Faculty learning communities provide opportunities for faculty to get together to discuss similar interests and improve their teaching and learning practices. In the past 15 years, they have become more formalized through the work of Milton Cox and others as well as through use of Web-based technologies to connect faculty in new ways.
Web-based technologies can enhance faculty learning communities by providing faculty with more ways to communicate and by providing a collection of internal and external online resources, says Pamela Sherer, associate professor of management at Providence College.
Sherer, who helps faculty establish and maintain technology-enhanced learning communities, says that by using listservs, threaded discussions, chat, Webcasts, and portals, technology-enhanced faculty learning communities can bring faculty together across campus as well as from other institutions. Sherer sees a wide range of possibilities for the use of Web-based technologies in faculty learning communities.
For example, an interdisciplinary group of faculty interested in discussing the teaching of statistics in various disciplines might use the technologies to
- take an online course together on the teaching of statistics
- collectively or individually download trial versions of new software and talk about it
- participate in listservs and chat rooms with colleague from other institutions
- write a joint article for an online newsletter
- serve as a group of experts for other colleagues.
Web-based technologies also can make visible the work of these communities to a wider audience than the work of faculty who meet only face to face, which can be helpful for other faculty members. It also can let administrators know the kinds of activities the group is engaged in and the progress they are making, which can be helpful in seeking funding.
Creating and maintaining technology-enhanced FLCs
Establishing technology-enhanced learning communities is becoming easier to do as more faculty members become familiar with Web-based technology and institutions develop the infrastructure to support this technology.
Faculty learning communities should be a group of six to 16 people, Sherer says. They can be members of a cohort such as junior or mid-career faculty, or they may be faculty members brought together for a particular topic such as multicultural course transformation, problem-based learning, the capstone experience, teaching writing, teaching and learning in a lab setting, teaching a foreign language, or teaching and learning in large classes.
These communities may exist for a short time and have clear goals such as development of a published report or article or they may continue indefinitely with new members sustaining the efforts and bringing new ideas to add to a growing list of best practices that can be made available to others.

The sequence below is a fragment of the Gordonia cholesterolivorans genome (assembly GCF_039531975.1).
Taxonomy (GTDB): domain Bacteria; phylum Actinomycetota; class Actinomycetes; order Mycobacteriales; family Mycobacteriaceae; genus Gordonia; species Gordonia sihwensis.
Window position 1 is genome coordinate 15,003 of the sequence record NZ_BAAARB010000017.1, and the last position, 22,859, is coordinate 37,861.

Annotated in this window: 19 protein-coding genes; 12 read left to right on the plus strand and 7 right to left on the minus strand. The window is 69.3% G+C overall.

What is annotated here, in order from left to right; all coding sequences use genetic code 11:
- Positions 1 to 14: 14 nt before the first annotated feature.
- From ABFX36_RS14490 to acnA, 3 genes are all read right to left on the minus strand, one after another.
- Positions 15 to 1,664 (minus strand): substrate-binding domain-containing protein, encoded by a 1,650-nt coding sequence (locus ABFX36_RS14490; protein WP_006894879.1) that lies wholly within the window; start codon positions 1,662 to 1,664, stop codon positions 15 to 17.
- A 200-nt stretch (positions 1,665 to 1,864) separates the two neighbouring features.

“Most faculty learning communities emerge out of an on-campus faculty development program with a person or persons helping to maintain them over time. That’s where I think a faculty development person can help,” Sherer says.
Faculty developers and department chairs can be instrumental in generating topics and identifying cohorts. To maintain a technology-enhanced faculty learning community, there should be a person in place to
- coordinate funding
- provide technology support
- educate faculty and administrators about faculty learning communities
- identify people with common interests
- help faculty find relevant resources
- form partnerships with others on campus such as student affairs and the library.
In technology-enhanced faculty learning communities, the goal is to develop a portal where community members and others can go to access all the tools and resources related to that learning community. A logical place to house such a portal would be on the institution’s faculty development website.
Institutions with large faculty learning community programs such as Miami University, Indian University-Purdue University Indianapolis, and The Ohio State University can serve as resources for institutions that have faculty learning communities that are less established, Sherer says.
Sherer says that the technology-enhanced learning communities can
- create more faculty development opportunities
- expand faculty development from an event on campus to everywhere, all the time
- provide resources for faculty in times of need
- bring the scholarship of teaching and learning to a wider audience.
Continued need for F2F communication
Sherer does not think the technology will replace face-to-face faculty learning community meetings but will become “just another way of conducting business.”
“Contrary to what some other people may say, people do like to meet face to face, and I think face-to-face meetings have been critical and will continue to be critical for faculty learning communities,” Sherer says. “I think we’re developing our [communication] styles. These are major changes in how we communicate, how we get together, and what we consider being in touch. And for people like me where everything had been face to face, we need to learn new ways of thinking about things.”
Contact Pamela Sherer at email@example.com.